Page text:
Bit errors occur about once a week in 4GB RAM due to the background radiation. From 2% to 15% of these errors lead to faulty calculations, system crashes or unpredictable behavior. Consequently there’s one serious incident in the computer system every year, at the lowest estimate.
The problems have been known for many years and the solution is Error Correcting Code, ECC. The use of ECC memory has been limited to only high-end processors until now. The latest low-power processors from AMD and Intel not only introduce one-chip architectures but also ECC memory support to a much wider range of applications. Prices for ECC memories are expected to decrease as the use of the technology are broader and production volumes increase.
A bit error in memory is the spontaneous shift from correct to incorrect state. Causes are separated into two groups. So called hard errors are bit errors occurring from for instance great temperature variations or mechanical stress. Soft errors are due to the background radiation. Soft errors are several decimal factors more frequent than hard errors.
Detecting and correcting errors using 8-bit check sum
ECC memory involves the calculation of an 8 bit check sum when data is written to the RAM memory. The result is saved along with the 64 bits of data from which it was calculated. A part of the process to read data (and the check sums) from RAM is that the processor calculates the check sum once again. The additional calculations in a system using ECC memory decreases performance by 2% to 4% compared to a non-ECC system.
A field study published 2009 (DRAM Errors in the Wild: A Large-Scale Field Study) was made using thousands of Google servers. Results included mean correctable error rates of 2000-6000 per GB and year.
The check sum calculated by the processor is compared with the check sum read from memory. The result of the comparison is used to detect and correct single bit errors. The algorithm is able to detect two bit errors (side by side) as well but can only correct one of them.
The support for ECC memory has been most common for high-end processors. The use of this functionality for detecting and correcting memory errors has been most common in server, financial and banking applications where the acceptance for errors is extremely low.
ECC memory support in processors from Intel and AMD
The releases of low power Intel Atom Processor 3800 series and AMD Embedded G-Series SOC and now the latest E3900 series (Skylake) both offer support for ECC memory. Thus ECC support is offered in processors in the 20 dollar segment and ECC memory is thereby introduced in a large and completely new market segment.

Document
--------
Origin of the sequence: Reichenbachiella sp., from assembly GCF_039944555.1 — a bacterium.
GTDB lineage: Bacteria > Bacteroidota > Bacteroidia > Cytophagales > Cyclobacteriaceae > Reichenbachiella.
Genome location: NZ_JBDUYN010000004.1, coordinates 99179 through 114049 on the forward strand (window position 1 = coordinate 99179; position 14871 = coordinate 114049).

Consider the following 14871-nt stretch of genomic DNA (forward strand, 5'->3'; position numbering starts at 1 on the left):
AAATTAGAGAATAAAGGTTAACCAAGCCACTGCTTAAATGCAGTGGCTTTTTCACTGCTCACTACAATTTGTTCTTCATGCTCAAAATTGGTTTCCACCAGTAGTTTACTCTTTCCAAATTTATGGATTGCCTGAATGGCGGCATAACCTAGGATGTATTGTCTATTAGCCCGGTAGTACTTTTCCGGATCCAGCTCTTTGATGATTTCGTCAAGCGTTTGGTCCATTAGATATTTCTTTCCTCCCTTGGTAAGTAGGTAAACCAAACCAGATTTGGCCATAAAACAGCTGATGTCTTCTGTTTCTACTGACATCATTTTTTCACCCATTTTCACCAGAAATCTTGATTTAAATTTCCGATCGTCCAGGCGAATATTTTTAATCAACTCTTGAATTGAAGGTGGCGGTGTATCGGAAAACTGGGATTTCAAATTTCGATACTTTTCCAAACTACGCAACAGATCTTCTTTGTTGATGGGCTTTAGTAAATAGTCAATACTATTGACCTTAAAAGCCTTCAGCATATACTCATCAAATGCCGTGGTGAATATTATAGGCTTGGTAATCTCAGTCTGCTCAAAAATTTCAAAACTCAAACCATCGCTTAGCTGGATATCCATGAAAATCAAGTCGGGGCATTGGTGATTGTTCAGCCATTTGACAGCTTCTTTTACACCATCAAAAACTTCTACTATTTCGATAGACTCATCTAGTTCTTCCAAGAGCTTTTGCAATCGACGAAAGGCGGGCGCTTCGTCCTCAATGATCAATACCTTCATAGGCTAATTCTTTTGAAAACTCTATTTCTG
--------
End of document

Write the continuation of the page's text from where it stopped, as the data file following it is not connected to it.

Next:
Medical technology and aerospace are two relevant application areas for ECC memory. In both areas strict requirements for safety and reliability are crucial. Aerospace is likely to suffer from additional challenges since radiation increases on high altitudes. Both application areas are subject to safety standards and regulatory approval. Additional application areas where ECC memory may be used for safety reasons are oil and gas, marine, offshore, rolling stock and transportation where embedded computers are vital for safety.
The price difference comparing RAM memory with and without ECC memory is small for large densities. The reason is that RAM in large densities are aimed at server applications where today ECC memory is more or less always used. Production volumes for ECC memory modules are large and prices are therefore competitive.
Expect to find bigger price differences for densities and form factors (<16GB, SO-DIMM or soldered) commonly used in embedded applications. The additional cost for ECC support in RAM has decreased some recently and can be expected to decrease further in the future since AMD and Intel both have introduced the ECC opportunity in their low-power SOCs for the embedded segment.
Targeting new application areas
Decreasing prices and increasing availability for ECC memory aimed at the embedded segment will promote the use in applications outside the strict safety critical areas. ECC could be used to avoid miscalculations as forest harvesters are logging trees while collecting data for billing purposes. The possibility to avoid at least a couple of system crashes, the time, cost and badwill associated with them during the lifetime of the product is possibly enough motivation to introduce ECC in the application.
We would like to increase the awareness of memory bit errors, causes, effects and solutions to the problems. The belief is that ECC memories will be of interest to new types of applications, additional customers and that production volumes will increase and prices drop. The driving forces behind this scenario is new low-power processors supporting ECC from the two big X86 processor manufacturers and the fact that there’s as a result of that processor platforms in the 20 dollar segment supporting the functionality. One memory bit error a week and possibly a couple of serious incidents every year may be avoided. It’s why it is well worth to evaluate the investment in ECC in your application.